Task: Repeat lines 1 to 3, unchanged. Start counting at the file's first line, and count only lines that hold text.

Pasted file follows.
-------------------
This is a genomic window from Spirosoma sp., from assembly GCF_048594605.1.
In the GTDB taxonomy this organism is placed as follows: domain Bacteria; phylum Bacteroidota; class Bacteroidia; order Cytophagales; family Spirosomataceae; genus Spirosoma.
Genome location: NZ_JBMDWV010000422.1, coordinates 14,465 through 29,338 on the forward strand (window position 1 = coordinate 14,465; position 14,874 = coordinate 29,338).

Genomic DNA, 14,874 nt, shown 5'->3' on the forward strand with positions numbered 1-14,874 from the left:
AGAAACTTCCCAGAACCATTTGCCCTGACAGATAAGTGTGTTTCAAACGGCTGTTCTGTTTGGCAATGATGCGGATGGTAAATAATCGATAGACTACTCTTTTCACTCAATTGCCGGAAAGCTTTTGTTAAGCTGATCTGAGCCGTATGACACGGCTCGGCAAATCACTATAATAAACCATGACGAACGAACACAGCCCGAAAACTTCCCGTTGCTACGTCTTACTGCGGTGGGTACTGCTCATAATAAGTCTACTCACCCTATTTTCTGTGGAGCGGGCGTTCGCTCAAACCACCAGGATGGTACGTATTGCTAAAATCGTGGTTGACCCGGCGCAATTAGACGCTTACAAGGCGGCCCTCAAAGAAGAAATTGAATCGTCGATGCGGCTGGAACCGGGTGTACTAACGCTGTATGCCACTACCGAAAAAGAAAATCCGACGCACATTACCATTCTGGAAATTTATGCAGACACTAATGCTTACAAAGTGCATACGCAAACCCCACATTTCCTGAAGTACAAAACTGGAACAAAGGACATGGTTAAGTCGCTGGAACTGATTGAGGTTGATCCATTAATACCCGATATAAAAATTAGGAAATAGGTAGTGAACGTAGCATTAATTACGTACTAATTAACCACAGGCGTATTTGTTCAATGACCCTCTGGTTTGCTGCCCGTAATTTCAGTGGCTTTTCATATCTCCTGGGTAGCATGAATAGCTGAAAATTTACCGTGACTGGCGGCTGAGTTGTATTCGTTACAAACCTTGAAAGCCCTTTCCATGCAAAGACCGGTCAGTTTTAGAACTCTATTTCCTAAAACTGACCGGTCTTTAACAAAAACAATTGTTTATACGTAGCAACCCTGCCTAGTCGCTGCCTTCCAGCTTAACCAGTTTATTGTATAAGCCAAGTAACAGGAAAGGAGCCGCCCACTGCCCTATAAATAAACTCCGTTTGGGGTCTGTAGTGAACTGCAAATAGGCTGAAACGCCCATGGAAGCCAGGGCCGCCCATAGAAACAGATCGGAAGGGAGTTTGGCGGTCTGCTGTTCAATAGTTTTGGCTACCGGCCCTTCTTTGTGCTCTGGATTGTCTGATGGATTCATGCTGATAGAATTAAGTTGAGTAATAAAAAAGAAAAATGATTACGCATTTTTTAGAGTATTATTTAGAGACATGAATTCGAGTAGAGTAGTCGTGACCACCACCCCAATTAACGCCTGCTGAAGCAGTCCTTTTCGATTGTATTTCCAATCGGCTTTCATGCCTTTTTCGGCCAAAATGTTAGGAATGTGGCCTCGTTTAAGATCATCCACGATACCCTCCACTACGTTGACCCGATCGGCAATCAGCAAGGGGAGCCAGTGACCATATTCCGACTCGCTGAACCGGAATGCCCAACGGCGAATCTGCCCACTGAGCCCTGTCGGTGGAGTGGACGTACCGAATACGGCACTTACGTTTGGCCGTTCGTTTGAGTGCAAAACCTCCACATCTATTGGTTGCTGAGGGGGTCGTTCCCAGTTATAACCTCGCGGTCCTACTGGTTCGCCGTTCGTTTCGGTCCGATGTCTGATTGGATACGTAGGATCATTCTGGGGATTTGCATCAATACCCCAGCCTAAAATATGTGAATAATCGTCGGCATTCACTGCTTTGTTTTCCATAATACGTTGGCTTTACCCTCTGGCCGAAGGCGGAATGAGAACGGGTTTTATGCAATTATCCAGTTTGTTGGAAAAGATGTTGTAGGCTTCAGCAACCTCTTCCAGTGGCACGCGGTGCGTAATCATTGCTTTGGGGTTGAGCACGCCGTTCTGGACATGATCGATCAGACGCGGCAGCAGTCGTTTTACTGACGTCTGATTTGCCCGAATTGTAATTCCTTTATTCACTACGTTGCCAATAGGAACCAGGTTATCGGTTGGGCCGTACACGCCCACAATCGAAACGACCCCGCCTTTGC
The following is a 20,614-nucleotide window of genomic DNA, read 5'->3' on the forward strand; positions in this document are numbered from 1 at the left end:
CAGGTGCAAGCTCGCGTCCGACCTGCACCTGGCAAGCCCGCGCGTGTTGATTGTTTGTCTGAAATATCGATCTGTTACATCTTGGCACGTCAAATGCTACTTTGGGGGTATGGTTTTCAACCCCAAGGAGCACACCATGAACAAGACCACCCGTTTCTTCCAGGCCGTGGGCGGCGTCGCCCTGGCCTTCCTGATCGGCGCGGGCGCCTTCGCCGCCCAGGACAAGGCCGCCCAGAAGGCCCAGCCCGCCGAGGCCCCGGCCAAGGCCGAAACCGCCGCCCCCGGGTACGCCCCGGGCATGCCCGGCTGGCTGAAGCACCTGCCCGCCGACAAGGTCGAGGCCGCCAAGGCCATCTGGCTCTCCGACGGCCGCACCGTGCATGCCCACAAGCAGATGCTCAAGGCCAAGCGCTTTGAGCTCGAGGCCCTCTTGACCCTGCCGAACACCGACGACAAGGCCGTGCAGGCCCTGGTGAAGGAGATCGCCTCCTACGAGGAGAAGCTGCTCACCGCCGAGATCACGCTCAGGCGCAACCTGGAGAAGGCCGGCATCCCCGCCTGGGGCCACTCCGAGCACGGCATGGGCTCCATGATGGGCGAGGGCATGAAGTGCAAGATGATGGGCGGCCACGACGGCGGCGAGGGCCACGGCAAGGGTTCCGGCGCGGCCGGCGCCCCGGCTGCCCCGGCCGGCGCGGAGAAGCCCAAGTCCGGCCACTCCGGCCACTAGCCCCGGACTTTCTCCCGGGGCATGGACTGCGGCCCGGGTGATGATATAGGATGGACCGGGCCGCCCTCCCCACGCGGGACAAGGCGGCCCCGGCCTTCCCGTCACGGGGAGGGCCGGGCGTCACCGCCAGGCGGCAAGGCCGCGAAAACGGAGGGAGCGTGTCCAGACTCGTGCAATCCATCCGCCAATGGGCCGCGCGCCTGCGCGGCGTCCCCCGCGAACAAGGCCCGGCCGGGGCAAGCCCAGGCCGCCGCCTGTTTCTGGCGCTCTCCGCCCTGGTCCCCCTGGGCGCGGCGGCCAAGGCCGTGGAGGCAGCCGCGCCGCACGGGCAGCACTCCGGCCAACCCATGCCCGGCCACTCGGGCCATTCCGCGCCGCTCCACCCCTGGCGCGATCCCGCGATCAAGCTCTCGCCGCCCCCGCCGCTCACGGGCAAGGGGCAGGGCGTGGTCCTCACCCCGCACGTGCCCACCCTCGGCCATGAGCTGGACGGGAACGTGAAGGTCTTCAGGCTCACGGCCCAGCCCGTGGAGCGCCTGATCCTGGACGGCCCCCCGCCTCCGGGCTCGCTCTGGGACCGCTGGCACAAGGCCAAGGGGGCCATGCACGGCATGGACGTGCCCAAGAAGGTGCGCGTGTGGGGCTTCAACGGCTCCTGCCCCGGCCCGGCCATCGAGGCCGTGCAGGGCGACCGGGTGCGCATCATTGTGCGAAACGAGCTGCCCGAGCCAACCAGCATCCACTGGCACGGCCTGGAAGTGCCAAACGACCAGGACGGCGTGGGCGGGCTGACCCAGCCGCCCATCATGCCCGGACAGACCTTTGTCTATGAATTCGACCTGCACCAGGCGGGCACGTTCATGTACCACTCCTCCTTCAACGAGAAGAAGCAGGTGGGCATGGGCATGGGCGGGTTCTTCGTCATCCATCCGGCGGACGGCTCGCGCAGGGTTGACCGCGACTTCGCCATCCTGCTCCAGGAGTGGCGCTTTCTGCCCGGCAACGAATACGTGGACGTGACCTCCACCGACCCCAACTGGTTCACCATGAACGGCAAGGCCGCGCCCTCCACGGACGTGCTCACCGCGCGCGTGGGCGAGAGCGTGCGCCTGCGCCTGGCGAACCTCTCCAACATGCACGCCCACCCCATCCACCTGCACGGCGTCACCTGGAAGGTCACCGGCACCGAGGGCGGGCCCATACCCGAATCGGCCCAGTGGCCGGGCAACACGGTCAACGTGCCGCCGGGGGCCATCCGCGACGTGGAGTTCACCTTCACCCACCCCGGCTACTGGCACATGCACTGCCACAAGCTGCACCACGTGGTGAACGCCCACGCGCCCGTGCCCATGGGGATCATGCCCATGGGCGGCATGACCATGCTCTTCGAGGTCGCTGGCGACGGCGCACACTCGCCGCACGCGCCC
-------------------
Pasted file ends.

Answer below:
This is a genomic window from Spirosoma sp., from assembly GCF_048594605.1.
In the GTDB taxonomy this organism is placed as follows: domain Bacteria; phylum Bacteroidota; class Bacteroidia; order Cytophagales; family Spirosomataceae; genus Spirosoma.
Genome location: NZ_JBMDWV010000422.1, coordinates 14,465 through 29,338 on the forward strand (window position 1 = coordinate 14,465; position 14,874 = coordinate 29,338).